Calculus II (Math 2414)
Here are my online notes for my Calculus II course that I
teach here at Lamar University. Despite
the fact that these are my “class notes”, they should be accessible to anyone
wanting to learn Calculus II or needing a refresher in some of the topics from
the class.

These notes do assume that the reader has a good working
knowledge of Calculus I topics including limits, derivatives and basic
integration and integration by substitution.

Calculus II tends to be a very difficult course for many
students. There are many reasons for
this.

The first reason is that this course does require that you
have a very good working knowledge of Calculus I. The Calculus I portion of many of the
problems tends to be skipped and left to the student to verify or fill in the
details. If you don’t have good Calculus
I skills, and you are constantly getting stuck on the Calculus I portion of the
problem, you will find this course very difficult to complete.

The second, and probably larger, reason many students have
difficulty with Calculus II is that you will be asked to truly think in this
class. That is not meant to insult
anyone it is simply an acknowledgment that you can’t just memorize a bunch of
formulas and expect to pass the course as you can do in many math classes. There are formulas in this class that you
will need to know, but they tend to be fairly general. You will need to
understand them, how they work, and more importantly whether they can be used
or not. As an example, the first topic
we will look at is Integration by Parts.
The integration by parts formula is very easy to remember. However, just because you’ve got it memorized
doesn’t mean that you can use it. You’ll
need to be able to look at an integral and realize that integration by parts
can be used (which isn’t always obvious) and then decide which portions of the
integral correspond to the parts in the formula (again, not always obvious).

Finally, many of the problems in this course will have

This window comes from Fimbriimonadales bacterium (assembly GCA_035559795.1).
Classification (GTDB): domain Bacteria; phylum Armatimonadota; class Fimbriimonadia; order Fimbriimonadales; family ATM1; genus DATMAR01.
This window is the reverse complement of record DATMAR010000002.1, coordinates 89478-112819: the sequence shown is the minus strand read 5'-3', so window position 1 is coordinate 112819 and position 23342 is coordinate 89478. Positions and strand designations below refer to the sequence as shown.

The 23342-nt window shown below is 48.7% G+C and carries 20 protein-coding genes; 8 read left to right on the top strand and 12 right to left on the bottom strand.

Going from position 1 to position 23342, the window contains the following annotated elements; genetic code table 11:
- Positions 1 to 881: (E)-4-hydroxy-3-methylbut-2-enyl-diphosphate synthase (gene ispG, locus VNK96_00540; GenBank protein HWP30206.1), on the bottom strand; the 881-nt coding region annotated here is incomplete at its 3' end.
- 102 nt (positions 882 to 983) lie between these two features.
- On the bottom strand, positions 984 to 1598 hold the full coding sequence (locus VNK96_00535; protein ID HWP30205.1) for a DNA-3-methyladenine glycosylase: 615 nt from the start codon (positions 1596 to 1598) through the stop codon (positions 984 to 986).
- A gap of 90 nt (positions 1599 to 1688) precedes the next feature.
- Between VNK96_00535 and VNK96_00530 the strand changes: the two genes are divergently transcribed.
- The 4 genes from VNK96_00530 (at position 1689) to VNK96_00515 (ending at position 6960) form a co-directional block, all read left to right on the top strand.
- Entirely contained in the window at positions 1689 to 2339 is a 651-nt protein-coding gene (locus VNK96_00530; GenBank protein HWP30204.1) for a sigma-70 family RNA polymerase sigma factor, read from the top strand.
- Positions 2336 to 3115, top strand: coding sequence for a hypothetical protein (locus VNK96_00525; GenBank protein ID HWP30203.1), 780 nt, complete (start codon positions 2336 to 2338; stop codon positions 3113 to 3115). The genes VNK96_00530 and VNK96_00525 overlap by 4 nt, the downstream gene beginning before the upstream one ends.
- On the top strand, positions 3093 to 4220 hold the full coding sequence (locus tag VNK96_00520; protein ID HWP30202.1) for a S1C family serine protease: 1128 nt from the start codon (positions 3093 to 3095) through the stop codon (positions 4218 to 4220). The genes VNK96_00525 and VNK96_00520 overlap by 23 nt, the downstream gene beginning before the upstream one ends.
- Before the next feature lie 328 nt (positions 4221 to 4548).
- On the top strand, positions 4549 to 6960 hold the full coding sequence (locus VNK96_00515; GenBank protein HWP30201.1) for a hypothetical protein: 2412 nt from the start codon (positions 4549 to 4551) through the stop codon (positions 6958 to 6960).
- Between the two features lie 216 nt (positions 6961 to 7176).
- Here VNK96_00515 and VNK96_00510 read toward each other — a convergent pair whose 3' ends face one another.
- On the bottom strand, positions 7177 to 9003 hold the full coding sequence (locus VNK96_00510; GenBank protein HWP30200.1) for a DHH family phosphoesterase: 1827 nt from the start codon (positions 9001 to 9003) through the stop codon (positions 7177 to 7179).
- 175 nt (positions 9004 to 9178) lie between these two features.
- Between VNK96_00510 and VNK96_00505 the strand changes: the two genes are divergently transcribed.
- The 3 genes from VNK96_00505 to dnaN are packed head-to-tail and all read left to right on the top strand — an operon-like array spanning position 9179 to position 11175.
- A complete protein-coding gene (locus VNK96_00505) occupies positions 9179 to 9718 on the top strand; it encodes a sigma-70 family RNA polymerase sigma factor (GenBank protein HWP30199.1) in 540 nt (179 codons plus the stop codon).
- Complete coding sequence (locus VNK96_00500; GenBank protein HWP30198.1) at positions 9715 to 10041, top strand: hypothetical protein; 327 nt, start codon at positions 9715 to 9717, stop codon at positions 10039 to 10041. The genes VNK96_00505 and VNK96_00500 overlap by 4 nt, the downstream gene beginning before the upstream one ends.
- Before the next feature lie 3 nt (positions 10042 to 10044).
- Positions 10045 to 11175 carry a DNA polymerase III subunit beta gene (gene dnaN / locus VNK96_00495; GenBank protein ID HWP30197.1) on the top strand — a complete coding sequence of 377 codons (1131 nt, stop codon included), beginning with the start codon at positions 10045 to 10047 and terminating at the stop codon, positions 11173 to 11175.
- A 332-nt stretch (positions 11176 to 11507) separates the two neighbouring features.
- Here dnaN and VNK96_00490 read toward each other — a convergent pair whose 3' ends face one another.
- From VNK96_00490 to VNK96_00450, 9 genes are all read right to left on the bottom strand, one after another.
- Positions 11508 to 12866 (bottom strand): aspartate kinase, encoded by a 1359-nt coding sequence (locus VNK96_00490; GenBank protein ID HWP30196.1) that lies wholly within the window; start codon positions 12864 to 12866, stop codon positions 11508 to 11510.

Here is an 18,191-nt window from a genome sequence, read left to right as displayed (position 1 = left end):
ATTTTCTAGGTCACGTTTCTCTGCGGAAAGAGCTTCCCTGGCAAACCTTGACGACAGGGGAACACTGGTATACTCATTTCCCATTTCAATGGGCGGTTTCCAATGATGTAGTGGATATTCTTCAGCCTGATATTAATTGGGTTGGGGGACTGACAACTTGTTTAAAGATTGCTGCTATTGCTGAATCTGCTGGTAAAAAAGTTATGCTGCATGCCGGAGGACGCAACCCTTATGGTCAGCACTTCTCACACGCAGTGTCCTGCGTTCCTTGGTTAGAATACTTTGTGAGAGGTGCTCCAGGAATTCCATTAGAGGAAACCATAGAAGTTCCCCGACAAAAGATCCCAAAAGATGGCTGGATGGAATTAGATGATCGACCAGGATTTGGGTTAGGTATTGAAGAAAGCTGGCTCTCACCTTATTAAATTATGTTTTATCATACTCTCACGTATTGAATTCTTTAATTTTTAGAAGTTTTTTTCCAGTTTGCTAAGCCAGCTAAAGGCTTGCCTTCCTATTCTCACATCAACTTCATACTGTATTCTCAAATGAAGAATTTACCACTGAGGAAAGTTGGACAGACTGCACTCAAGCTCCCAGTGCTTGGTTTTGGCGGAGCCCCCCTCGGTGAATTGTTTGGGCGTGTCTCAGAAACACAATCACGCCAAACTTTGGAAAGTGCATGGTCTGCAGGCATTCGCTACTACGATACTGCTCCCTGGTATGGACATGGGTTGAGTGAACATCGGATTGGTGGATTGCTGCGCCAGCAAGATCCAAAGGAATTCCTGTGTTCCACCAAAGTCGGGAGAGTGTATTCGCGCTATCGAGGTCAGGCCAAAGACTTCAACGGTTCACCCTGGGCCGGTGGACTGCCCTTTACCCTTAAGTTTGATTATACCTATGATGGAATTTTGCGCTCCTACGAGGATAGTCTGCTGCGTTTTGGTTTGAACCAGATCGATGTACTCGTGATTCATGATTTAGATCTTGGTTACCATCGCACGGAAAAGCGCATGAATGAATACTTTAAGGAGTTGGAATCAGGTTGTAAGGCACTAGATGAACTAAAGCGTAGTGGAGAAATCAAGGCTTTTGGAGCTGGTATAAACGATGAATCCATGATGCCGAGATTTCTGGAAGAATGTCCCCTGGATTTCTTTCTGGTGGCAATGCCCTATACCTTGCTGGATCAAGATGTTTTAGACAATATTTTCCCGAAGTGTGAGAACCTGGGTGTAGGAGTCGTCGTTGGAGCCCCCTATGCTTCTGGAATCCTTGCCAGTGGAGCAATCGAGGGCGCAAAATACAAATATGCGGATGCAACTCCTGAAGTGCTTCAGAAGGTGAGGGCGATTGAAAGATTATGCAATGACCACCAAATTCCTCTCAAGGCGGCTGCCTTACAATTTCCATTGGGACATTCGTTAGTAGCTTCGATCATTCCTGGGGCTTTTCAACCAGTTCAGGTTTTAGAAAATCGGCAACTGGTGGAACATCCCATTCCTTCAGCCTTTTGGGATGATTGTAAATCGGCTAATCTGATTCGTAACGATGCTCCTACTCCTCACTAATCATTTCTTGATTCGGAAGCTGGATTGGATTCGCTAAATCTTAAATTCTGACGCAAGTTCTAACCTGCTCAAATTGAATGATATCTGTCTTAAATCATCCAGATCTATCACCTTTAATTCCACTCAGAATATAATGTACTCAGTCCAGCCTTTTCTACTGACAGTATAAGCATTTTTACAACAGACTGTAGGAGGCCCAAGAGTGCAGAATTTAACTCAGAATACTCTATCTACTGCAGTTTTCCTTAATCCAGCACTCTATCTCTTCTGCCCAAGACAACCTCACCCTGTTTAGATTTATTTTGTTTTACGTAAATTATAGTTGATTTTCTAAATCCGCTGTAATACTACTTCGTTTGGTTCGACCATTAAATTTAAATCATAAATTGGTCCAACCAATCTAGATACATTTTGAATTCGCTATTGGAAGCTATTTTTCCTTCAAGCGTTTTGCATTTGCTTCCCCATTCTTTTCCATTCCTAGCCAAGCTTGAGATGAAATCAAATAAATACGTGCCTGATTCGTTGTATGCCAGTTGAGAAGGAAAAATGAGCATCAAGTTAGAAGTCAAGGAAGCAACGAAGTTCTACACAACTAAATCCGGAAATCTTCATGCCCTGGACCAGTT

multiple solution techniques and so you’ll need to be able to identify all the
possible techniques and then decide which will be the easiest technique to use.

So, with all that out of the way let me also get a couple of
warnings out of the way to my students who may be here to get a copy of what
happened on a day that you missed.

- Because
I wanted to make this a fairly complete set of notes for anyone wanting to
learn calculus I have included some material that I do not usually have
time to cover in class and because this changes from semester to semester
it is not noted here. You will need
to find one of your fellow class mates to see if there is something in
these notes that wasn’t covered in class.

- In
general I try to work problems in class that are different from my
notes. However, with Calculus II
many of the problems are difficult to make up on the spur of the moment
and so in this class my class work will follow these notes fairly close as
far as worked problems go. With
that being said I will, on occasion, work problems off the top of my head
when I can to provide more examples than just those in my notes. Also, I often don’t have time in class
to work all of the problems in the notes and so you will find that some sections
contain problems that weren’t worked in class due to time restrictions.

- Sometimes
questions in class will lead down paths that are not covered here. I try to anticipate as many of the
questions as possible in writing these up, but the reality is that I can’t
anticipate all the questions.
Sometimes a very good question gets asked in class that leads to
insights that I’ve not included here.
You should always talk to someone who was in class on the day you
missed and compare these notes to their notes and see what the differences
are.

- This
is somewhat related to the previous three items, but is important enough
to merit its own item. THESE NOTES
ARE NOT A SUBSTITUTE FOR ATTENDING CLASS!!
Using these notes as a substitute for class is liable to get you in